Souad Massi, What do we tell our young people about fertility?, Women and Buddhism
Sex education for teenagers is often focused on pregnancy prevention but are we neglecting to warn them not to leave it too late? Algerian singer Souad Massi talks to Jane and performs from her latest album. Who are the women who choose to dedicate their lives to Buddhism? Jane talks to journalist, Christine Toomey and Buddhist nun Ani Rinchen Khandro. Child marriage used to be a taboo subject but it's now firmly on the international and regional agenda. Jane talks to two experts in the field.
What should we be telling young people about fertility?
Sex education for teenagers is often focussed on pregnancy prevention but are we neglecting to warn them not to leave it too late? With many people waiting longer to start families and risking their ability to conceive naturally what should we tell our sons and daughters about fertility? when should we tell them? and whose responsibility is it? Fertility expert Dr Geeta Nargund believes young people need better education in schools not only about the fertility facts but also the prevention of infertility.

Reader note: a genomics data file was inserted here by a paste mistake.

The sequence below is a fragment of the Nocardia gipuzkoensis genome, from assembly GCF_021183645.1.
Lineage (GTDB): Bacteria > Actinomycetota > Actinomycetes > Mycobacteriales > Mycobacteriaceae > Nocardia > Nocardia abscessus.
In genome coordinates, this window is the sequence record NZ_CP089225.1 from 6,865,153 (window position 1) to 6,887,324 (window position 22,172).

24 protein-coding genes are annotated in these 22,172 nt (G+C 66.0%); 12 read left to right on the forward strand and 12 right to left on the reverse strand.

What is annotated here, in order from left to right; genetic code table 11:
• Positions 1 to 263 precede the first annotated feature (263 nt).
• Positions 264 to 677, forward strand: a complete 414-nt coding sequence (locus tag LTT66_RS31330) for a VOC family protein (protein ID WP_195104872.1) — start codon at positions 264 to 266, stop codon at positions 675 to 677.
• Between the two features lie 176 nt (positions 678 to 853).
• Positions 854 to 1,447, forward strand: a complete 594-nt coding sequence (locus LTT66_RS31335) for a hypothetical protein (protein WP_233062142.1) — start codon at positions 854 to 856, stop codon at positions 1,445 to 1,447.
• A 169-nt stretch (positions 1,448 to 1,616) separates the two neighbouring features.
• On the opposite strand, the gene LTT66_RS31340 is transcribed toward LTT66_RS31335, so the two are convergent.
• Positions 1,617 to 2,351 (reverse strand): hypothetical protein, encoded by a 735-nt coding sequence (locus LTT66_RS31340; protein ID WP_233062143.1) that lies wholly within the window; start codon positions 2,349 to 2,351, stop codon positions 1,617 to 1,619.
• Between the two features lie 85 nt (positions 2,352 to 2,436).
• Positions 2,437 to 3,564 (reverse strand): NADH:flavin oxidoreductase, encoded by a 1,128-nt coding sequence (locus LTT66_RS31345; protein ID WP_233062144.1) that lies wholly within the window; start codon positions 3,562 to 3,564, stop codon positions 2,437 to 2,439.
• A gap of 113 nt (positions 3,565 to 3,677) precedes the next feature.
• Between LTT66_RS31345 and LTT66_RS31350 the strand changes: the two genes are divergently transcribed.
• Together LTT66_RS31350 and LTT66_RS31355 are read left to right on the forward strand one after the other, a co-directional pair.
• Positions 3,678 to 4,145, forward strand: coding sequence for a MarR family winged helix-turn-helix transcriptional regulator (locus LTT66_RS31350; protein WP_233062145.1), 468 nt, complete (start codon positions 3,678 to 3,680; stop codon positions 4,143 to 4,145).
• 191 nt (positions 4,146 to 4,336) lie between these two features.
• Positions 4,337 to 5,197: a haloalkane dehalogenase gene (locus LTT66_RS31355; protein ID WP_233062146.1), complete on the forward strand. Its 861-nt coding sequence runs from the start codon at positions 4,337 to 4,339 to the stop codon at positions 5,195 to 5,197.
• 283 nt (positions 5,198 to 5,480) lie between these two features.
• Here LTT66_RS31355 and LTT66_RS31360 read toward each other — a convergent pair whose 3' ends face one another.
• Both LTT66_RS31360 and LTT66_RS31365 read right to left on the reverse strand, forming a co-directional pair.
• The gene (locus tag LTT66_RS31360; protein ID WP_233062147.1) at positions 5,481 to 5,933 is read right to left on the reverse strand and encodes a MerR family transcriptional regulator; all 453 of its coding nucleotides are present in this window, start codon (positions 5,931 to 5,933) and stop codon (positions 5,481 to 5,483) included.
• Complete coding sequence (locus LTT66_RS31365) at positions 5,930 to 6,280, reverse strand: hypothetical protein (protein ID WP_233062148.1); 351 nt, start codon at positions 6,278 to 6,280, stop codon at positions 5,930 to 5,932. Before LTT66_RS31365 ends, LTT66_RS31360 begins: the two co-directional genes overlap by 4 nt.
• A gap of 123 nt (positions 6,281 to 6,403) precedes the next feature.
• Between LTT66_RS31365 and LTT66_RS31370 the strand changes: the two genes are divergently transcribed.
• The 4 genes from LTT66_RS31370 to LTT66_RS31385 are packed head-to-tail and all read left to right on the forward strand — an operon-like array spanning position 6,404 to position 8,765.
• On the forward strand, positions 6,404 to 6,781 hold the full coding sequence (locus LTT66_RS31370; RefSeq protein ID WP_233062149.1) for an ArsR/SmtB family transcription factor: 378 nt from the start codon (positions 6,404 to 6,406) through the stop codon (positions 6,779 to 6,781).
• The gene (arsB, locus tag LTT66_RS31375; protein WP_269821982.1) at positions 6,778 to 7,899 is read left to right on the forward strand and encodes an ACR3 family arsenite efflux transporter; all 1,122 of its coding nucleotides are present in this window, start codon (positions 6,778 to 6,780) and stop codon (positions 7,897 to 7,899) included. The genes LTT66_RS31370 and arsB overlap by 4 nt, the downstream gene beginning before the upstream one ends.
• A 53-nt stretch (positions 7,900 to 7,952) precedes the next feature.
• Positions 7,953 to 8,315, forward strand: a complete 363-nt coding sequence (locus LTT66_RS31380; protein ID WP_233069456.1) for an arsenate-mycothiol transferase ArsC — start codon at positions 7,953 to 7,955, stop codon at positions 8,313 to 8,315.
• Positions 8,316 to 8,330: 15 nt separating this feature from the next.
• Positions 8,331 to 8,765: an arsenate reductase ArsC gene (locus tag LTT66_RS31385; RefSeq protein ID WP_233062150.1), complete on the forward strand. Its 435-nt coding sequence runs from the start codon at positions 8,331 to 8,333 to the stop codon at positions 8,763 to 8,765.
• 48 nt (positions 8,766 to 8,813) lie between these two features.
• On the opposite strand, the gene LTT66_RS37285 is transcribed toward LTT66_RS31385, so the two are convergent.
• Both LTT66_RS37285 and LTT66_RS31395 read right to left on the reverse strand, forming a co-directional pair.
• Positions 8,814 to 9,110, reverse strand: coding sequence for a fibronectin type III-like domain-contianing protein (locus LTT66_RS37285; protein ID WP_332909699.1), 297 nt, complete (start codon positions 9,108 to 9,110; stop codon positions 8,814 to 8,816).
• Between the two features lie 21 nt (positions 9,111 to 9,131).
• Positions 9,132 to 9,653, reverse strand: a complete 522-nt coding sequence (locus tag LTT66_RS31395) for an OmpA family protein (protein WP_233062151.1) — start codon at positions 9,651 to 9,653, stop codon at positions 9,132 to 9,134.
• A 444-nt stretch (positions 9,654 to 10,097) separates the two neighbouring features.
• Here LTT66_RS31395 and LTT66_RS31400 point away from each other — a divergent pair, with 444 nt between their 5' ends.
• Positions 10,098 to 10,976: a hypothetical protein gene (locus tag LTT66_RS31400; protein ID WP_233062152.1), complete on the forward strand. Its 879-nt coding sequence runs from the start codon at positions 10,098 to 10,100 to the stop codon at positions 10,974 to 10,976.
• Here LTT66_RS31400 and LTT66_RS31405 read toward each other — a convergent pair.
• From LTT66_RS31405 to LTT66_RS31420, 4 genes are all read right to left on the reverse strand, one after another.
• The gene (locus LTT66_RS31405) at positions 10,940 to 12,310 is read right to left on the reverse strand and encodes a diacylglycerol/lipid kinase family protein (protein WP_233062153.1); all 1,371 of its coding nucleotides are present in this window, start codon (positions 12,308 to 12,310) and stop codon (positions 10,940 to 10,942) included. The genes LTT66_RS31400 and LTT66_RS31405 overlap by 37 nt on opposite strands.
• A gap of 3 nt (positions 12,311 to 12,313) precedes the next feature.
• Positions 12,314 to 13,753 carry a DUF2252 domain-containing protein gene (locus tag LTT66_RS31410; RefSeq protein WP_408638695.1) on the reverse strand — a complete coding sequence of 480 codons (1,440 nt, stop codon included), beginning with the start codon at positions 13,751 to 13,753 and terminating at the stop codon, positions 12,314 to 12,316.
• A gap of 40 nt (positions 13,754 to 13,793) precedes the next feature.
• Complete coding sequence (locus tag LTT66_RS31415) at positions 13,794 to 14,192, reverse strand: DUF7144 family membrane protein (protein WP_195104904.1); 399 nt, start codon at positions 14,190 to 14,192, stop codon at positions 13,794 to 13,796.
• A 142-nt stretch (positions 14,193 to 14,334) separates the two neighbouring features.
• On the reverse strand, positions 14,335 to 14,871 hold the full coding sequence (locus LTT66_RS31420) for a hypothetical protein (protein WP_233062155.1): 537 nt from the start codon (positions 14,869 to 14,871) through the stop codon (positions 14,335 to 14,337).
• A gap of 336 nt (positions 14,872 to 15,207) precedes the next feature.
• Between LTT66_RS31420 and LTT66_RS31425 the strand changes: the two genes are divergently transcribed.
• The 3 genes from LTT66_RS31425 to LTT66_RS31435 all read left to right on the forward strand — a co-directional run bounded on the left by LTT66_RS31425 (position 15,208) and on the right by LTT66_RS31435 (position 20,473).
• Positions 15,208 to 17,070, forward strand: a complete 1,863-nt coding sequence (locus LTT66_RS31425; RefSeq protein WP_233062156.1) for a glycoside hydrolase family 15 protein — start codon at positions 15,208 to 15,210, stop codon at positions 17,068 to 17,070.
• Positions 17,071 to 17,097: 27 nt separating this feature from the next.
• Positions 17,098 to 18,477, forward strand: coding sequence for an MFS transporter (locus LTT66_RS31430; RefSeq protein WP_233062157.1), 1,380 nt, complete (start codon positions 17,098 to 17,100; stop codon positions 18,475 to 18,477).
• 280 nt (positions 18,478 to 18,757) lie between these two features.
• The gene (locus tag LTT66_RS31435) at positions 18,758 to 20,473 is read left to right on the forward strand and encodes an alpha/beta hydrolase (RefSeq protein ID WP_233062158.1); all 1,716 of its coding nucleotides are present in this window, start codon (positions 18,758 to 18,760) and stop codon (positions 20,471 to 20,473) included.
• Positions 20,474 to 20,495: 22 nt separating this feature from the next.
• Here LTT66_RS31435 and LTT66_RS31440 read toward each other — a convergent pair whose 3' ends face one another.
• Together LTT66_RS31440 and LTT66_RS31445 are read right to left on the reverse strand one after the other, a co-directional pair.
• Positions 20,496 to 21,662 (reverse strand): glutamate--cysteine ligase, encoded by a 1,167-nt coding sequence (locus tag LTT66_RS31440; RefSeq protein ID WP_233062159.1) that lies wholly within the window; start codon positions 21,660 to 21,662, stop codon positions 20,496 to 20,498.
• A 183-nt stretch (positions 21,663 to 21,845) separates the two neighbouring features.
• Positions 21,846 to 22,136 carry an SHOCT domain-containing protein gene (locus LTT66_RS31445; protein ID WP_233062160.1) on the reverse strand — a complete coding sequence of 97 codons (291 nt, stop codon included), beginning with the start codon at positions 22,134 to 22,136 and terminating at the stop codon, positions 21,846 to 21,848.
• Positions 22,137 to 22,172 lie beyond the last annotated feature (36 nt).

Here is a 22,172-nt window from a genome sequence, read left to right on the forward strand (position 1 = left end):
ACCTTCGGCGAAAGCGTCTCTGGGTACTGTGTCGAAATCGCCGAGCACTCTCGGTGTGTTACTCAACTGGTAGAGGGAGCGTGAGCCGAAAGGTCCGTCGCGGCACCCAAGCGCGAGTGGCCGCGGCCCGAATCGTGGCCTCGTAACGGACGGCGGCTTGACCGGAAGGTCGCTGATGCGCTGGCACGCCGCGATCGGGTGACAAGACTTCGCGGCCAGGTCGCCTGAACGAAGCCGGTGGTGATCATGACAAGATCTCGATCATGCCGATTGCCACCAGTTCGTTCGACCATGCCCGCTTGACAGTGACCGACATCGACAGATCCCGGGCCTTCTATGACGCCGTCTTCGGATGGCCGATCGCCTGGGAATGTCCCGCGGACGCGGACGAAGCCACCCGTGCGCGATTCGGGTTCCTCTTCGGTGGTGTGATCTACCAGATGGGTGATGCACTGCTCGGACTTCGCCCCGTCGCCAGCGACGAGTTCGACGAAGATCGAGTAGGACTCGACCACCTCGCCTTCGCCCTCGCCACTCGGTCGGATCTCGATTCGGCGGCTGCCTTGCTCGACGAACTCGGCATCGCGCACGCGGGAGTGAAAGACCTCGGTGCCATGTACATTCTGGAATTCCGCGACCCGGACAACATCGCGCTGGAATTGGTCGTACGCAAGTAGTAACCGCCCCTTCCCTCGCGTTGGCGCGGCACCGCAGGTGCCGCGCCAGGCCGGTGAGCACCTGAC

Souad Massi is one of the most successful female singer songwriters in Arabic speaking world. Born in Algeria, she moved to France in 1999. She has produced a new album called El Mutakallimun which means Master of the Word. It was Inspired by her discovery of the golden age of Arabic poet scholars in 9th century Cordoba such as Ibn Arabi who wrote about the religion of love. She joins Jane to perform a song from her album and to talk about why the album was a reaction to the caricatures associated with Arabic culture, and why she hopes her music can reconnect young Muslims to the beauty and poetry left by their ancestors.
Women and the Buddhist Faith
Acccording to the 2001 census there are just over 150,000 who formally identify themselves as Buddhists in Britain. Many more practice the faith without formally identifying themselves as part of the religion and interest in the faith is growing. Jane Garvey talks to Christine Toomey about her new book which looks at the women who choose to dedicate their lives to Buddhism and to Ani Rinchen Khandro, the nun who runs Kagyu Samye Dzong in Edinburgh.
|Interviewed Guest||Geeta Nargrund|
|Interviewed Guest||Jane Lees|
|Interviewed Guest||Souad Massi|
|Interviewed Guest||Christine Toomey|
|Interviewed Guest||Ani Rinchen Khandro|
|Interviewed Guest||Lakshmi Sundaram|
|Interviewed Guest||Lama Naja|